New 3-D facial reconstruction could help solve cold case
Orange County authorities on Saturday evening unveiled a three-dimensional facial reconstruction of a boy found dead near Mebane more than a decade ago.Posted — Updated
The realistic-looking sculpture by forensic artist Frank Bender was unveiled during a ceremony at North Carolina State University. Bender, who has worked with “America’s Most Wanted” and the FBI, did the sculpture at no cost in hopes that the 3-D image would bring about clues concerning the boy's identity.
The boy's skeletal remains were found on Sept. 25, 1998, near the Buckhorn Road exit off Interstate 40/85 by a worker mowing under a highway billboard. The billboard was on Industrial Drive, which parallels the southbound lanes of the interstate.
An autopsy determined the remains belonged to a white or Hispanic boy who appeared to be about 10 years old. He was about 4 feet, 11 inches tall and had dark brown hair about 3 to 4 inches long. White boys briefs, Polo-brand khaki shorts with a rider-and-horse emblem embroidered on cuff of a leg, white athletic socks and a pair of size 3 black-and-white athletic shoes with the brand “2XS” or “ZXS” were found on the remains.
"The clothing would indicate the child was well dressed, and he had some dental work. Someone cared for the child," said Capt. Bobby Collins, of the Orange County Sheriff's Office.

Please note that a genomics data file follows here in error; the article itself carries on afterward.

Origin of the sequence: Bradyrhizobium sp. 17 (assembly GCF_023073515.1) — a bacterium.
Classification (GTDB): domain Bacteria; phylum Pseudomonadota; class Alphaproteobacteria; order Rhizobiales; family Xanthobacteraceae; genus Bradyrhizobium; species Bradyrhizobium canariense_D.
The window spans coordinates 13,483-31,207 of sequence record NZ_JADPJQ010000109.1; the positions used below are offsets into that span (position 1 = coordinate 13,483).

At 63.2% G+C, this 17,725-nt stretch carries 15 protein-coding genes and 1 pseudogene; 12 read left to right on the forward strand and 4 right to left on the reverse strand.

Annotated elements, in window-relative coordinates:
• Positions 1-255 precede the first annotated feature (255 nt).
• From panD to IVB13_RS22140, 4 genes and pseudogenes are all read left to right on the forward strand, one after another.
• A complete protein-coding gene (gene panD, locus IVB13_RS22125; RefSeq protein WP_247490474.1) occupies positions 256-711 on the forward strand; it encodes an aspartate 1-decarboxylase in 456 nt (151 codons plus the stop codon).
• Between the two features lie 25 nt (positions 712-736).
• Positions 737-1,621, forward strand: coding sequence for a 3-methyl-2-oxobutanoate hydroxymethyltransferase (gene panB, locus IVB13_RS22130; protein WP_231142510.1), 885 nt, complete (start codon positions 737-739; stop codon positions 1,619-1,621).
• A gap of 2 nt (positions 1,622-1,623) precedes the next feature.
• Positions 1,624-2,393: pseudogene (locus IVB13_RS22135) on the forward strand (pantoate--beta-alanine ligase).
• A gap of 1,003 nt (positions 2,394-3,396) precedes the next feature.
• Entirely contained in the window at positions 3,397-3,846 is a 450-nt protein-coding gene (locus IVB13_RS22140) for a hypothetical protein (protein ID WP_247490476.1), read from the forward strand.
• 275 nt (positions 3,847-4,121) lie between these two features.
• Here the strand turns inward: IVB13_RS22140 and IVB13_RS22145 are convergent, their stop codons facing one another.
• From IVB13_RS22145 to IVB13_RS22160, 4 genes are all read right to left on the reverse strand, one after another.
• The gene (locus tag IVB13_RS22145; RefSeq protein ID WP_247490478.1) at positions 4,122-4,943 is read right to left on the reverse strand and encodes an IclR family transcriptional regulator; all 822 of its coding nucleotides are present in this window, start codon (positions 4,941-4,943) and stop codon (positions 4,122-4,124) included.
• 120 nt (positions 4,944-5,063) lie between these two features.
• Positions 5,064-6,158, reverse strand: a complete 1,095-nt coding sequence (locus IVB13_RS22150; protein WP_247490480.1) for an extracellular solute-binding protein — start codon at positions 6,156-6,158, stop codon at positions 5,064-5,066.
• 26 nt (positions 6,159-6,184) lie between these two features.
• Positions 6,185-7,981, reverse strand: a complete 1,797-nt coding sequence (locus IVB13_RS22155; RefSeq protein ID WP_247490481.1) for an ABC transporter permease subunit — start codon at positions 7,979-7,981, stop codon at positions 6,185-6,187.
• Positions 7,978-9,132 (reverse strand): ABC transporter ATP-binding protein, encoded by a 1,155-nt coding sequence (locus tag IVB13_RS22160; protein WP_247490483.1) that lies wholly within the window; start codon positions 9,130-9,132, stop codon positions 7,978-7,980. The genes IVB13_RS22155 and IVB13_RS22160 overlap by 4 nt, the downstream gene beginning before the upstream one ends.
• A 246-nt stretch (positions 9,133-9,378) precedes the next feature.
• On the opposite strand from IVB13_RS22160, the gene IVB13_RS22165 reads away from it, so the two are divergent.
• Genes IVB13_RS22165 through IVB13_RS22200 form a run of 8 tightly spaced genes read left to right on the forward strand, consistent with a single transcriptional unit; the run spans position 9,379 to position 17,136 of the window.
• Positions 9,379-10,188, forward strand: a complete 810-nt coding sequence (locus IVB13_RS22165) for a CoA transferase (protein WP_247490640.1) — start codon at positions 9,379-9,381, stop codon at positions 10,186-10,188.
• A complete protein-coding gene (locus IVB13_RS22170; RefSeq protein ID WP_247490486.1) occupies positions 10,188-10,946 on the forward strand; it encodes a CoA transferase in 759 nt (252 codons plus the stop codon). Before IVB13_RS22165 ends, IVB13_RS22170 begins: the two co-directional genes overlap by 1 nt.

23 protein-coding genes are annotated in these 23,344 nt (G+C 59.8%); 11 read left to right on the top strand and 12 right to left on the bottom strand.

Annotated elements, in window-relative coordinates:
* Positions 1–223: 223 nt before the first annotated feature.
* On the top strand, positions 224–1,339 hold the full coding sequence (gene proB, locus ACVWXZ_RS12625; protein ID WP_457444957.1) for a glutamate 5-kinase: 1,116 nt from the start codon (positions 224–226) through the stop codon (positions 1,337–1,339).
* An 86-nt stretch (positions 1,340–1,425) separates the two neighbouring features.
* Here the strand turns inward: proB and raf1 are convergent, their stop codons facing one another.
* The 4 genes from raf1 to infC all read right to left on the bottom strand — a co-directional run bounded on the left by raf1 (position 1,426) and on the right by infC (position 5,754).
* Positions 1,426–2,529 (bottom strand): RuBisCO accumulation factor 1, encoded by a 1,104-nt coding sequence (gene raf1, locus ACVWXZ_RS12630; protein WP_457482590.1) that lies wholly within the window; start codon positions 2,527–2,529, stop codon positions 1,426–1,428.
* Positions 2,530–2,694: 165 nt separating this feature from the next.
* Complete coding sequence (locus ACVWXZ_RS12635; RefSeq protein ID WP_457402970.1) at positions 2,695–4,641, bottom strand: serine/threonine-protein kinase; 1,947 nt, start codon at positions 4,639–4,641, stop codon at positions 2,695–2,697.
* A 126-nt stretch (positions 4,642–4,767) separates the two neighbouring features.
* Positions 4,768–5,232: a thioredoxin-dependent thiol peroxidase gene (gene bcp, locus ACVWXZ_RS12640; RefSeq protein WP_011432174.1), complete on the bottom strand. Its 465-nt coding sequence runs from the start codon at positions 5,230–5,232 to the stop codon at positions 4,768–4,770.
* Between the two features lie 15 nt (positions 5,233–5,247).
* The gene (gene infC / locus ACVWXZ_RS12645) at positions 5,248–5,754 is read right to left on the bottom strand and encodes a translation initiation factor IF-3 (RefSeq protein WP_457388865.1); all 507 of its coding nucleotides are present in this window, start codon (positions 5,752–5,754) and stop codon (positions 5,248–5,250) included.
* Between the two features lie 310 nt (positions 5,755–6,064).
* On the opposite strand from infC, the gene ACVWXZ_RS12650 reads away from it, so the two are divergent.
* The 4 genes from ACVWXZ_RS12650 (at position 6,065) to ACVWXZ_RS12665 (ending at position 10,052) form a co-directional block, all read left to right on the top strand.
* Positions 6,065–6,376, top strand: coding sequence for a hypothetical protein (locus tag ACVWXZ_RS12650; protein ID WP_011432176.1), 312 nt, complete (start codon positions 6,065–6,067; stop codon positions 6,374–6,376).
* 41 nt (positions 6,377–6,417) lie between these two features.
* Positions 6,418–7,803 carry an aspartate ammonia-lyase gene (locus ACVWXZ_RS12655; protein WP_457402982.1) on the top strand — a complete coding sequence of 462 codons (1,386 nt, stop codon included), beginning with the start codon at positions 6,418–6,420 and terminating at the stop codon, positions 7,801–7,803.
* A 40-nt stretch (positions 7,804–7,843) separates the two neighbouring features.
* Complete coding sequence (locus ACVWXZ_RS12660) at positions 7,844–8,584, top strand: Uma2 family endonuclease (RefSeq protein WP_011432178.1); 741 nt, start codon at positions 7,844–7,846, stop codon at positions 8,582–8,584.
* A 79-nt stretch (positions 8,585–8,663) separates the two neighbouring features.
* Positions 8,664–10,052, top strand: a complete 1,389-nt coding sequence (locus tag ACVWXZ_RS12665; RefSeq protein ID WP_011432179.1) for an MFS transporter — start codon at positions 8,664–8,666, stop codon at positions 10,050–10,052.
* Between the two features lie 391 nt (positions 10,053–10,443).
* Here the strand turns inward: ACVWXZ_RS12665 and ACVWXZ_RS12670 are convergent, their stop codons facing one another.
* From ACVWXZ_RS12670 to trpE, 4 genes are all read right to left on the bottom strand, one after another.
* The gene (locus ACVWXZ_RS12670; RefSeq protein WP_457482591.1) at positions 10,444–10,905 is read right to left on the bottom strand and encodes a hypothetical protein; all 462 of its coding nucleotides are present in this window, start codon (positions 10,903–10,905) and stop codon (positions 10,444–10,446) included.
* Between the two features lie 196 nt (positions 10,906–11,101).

Authorities said the body could have been under the billboard for up to five months before it was found. No cause of death was ever determined, but investigators have long suspected foul play in the boy's death, noting he probably was killed elsewhere and placed there to hide his death.
If someone dumped the boy's body, investigators said, it's unlikely they stopped along the highway, because there's a barrier fence off the side of I-40/85. The person would have had to exit at Buckhorn Road and then turn onto Industrial Drive before carrying the boy 76 feet to the clearing under the billboard, authorities said.
The boy's description has been listed in a national crime database for years, but investigators have had no success in determining the boy's identity and have received no reports of missing children that match his description or time of death.
The foundation put up a $5,000 reward in 2008 to help generate leads in the case.
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